(ARA) – When Hurricane Katrina hit New Orleans in 2005, Richard Colar’s neighborhood was flooded with 13 feet of water. He lost his home and lived in a FEMA trailer for over three years following the storm. Even more devastating for Colar was that he was forced to flee without his beloved pet, a Siberian husky named Princess.
Miraculously, veterinarians located his lost dog weeks after the storm. The dog had been evacuated to Delaware. Due to the work of many volunteers, Colar and his family were among the lucky Katrina survivors who had their pets returned to them.
“It was so important to me to get my dog back, and I was so thankful,” he says. “Veterinarians saved my dog. I never knew that there were so many animal lovers in the world.”
Colar’s story illustrates why it’s so important for people to be prepared for natural disasters. This means planning an evacuation, not just for you and your family, but also your pets, livestock and horses.
The American Veterinary Medical Association offers a brochure on the subject, Saving the Whole Family, as well as an informative video with helpful instructions to help people evacuate with their pets in a disaster.
“During disasters it’s not unusual for hundreds of thousands of pets and livestock to be displaced. Many times this is the result of the fact that the owners have not made a thorough evacuation plan,” explains Dr. Heather Case, head of disaster preparation at the AVMA. “That’s why we urge everybody to make disaster plans today that include every member of the family, including those with four legs or wings, fur, scales or feathers.”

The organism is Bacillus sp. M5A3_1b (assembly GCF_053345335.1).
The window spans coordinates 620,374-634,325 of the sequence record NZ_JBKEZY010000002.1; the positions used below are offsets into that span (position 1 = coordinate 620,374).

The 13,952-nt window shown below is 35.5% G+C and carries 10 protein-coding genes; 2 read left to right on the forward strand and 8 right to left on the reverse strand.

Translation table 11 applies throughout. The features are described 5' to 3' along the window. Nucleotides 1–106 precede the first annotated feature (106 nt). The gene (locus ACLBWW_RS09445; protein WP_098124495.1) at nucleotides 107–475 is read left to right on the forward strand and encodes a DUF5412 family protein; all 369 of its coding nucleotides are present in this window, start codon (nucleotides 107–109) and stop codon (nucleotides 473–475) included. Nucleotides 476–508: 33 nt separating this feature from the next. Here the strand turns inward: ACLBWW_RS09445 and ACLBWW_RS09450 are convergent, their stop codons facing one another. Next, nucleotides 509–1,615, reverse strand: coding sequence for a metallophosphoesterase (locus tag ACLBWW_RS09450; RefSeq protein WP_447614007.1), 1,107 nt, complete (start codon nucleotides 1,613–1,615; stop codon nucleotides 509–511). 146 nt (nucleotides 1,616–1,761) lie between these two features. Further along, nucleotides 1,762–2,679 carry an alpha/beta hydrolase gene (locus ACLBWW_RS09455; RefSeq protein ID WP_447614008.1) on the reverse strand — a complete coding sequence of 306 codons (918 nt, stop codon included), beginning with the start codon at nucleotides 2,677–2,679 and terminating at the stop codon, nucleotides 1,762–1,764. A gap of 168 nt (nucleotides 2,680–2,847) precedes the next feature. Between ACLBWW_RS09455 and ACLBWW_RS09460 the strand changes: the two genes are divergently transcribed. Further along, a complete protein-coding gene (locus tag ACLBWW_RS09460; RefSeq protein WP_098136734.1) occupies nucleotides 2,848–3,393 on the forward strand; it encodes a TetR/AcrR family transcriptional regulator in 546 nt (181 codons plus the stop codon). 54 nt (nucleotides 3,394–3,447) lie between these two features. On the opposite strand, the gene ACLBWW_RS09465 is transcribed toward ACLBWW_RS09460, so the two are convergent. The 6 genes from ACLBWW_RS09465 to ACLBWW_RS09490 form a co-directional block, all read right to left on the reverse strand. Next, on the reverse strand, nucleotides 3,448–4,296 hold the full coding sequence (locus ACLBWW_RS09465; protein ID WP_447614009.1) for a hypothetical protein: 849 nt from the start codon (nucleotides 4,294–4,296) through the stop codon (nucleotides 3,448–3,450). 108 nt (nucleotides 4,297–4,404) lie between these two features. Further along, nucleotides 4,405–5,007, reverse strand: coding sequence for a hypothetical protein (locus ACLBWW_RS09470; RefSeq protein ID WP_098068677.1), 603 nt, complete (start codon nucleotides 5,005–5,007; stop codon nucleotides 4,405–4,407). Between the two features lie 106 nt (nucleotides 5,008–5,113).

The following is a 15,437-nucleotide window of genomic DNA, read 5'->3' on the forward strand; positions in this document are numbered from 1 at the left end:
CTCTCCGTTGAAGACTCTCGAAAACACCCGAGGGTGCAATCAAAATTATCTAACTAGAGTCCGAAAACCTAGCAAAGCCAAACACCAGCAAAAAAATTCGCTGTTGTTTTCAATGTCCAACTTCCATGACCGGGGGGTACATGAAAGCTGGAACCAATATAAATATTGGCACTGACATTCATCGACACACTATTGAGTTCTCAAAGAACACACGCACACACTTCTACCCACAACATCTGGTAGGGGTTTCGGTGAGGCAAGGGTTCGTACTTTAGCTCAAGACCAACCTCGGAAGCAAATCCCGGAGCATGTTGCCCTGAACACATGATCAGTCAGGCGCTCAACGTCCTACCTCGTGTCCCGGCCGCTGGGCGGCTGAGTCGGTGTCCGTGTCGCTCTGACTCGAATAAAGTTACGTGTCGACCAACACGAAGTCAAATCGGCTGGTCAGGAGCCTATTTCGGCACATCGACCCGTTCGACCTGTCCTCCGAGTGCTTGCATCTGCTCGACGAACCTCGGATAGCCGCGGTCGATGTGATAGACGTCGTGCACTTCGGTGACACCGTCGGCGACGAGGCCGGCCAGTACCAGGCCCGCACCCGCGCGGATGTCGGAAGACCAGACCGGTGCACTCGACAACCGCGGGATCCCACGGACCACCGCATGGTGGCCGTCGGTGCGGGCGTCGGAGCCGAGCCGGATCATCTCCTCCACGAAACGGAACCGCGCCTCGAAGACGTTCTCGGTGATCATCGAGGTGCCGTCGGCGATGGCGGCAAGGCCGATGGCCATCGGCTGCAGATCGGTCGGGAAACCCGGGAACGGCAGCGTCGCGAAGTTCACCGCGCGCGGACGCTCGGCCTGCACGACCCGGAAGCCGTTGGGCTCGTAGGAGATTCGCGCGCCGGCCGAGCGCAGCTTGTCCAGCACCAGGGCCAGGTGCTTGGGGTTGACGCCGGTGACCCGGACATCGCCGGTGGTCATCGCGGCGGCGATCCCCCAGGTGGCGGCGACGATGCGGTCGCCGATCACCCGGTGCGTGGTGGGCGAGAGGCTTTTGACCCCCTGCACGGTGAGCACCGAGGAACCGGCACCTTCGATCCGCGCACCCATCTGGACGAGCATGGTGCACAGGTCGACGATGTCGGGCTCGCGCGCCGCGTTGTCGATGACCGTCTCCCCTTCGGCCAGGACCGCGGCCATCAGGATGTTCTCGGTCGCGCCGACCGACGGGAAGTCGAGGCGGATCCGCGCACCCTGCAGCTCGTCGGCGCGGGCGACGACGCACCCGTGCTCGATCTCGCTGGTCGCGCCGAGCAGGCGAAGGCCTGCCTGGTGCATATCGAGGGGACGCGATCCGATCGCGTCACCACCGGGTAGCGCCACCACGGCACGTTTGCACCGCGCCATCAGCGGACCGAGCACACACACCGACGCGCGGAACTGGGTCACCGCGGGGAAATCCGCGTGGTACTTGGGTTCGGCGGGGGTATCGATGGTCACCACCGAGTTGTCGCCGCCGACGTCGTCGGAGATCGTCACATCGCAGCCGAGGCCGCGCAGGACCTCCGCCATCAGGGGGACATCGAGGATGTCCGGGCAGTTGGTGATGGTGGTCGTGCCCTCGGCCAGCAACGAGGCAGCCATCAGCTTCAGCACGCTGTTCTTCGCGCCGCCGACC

Case explains that in order to evacuate with an animal, pet and livestock owners need to have something in which to carry the animal. With pets, this would be a pet carrier that is large enough for the animal to spend a few days in comfortably. Even if you relocated to an emergency shelter that is willing to accept a pet, the animal will have to spend most of its time in that carrier or cage. For cats, the cage will have to be big enough for a small litter box.
If you are a livestock or horse owner, you’ll need access to a livestock carrier that can be towed by truck. Many times, farms will form cooperative evacuation networks as a cost effective way of ensuring that everybody’s animals are evacuated.
The AVMA also recommends that pet and livestock owners put together emergency kits. These kits should include enough food to last a week, any medications the animal requires, written prescriptions and other documentation, a photograph and identification information for the animal and, most importantly, a telephone list of feed suppliers, family members and veterinarians in the area where you expect to end up.
Proper identification is another important consideration. Consider preparing disaster tags for your pet’s collar. These should include your cell phone number, but also the telephone number for an out-of-town family member or friend, and perhaps the name of a hotel where you expect to evacuate. With this information, rescue responders will have a better chance of locating you if they rescue your pet.
The best kind of identification is imbedded microchip identification. Even if you put an informative tag on your pets collar or your horse’s halter, if it becomes separated from your animal the results can be disastrous. Microchips are embedded under the skin of an animal between the shoulder blades or on the neck and can be read with a scanner, ensuring the animal is never without ID.
For more information on this and other issues, visit www.avma.org or www.avmatv.org for a disaster preparation video.
Courtesy of ARAcontent